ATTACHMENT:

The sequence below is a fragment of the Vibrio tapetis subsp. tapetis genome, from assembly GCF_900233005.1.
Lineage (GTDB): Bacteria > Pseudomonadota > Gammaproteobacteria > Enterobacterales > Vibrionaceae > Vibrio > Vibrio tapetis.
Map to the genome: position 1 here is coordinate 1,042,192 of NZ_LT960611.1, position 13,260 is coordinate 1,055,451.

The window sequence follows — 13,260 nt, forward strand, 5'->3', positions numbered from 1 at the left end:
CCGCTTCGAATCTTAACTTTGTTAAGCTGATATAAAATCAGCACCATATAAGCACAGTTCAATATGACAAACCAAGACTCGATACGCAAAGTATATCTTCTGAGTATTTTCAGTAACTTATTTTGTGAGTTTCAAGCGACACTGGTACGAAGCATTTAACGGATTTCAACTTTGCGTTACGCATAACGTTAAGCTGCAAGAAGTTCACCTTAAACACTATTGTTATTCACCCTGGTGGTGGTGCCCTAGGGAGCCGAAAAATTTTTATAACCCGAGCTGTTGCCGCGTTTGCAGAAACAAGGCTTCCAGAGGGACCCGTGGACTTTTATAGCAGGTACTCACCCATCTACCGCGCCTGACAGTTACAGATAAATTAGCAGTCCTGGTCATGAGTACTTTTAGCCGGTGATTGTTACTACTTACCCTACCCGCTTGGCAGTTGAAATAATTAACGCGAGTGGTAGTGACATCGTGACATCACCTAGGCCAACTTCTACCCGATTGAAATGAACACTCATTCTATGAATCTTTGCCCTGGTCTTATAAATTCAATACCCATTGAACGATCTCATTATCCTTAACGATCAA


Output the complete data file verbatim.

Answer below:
The sequence below is a fragment of the Vibrio tapetis subsp. tapetis genome, from assembly GCF_900233005.1.
Lineage (GTDB): Bacteria > Pseudomonadota > Gammaproteobacteria > Enterobacterales > Vibrionaceae > Vibrio > Vibrio tapetis.
Map to the genome: position 1 here is coordinate 1,042,192 of NZ_LT960611.1, position 13,260 is coordinate 1,055,451.

The window sequence follows — 13,260 nt, forward strand, 5'->3', positions numbered from 1 at the left end:
CCGCTTCGAATCTTAACTTTGTTAAGCTGATATAAAATCAGCACCATATAAGCACAGTTCAATATGACAAACCAAGACTCGATACGCAAAGTATATCTTCTGAGTATTTTCAGTAACTTATTTTGTGAGTTTCAAGCGACACTGGTACGAAGCATTTAACGGATTTCAACTTTGCGTTACGCATAACGTTAAGCTGCAAGAAGTTCACCTTAAACACTATTGTTATTCACCCTGGTGGTGGTGCCCTAGGGAGCCGAAAAATTTTTATAACCCGAGCTGTTGCCGCGTTTGCAGAAACAAGGCTTCCAGAGGGACCCGTGGACTTTTATAGCAGGTACTCACCCATCTACCGCGCCTGACAGTTACAGATAAATTAGCAGTCCTGGTCATGAGTACTTTTAGCCGGTGATTGTTACTACTTACCCTACCCGCTTGGCAGTTGAAATAATTAACGCGAGTGGTAGTGACATCGTGACATCACCTAGGCCAACTTCTACCCGATTGAAATGAACACTCATTCTATGAATCTTTGCCCTGGTCTTATAAATTCAATACCCATTGAACGATCTCATTATCCTTAACGATCAA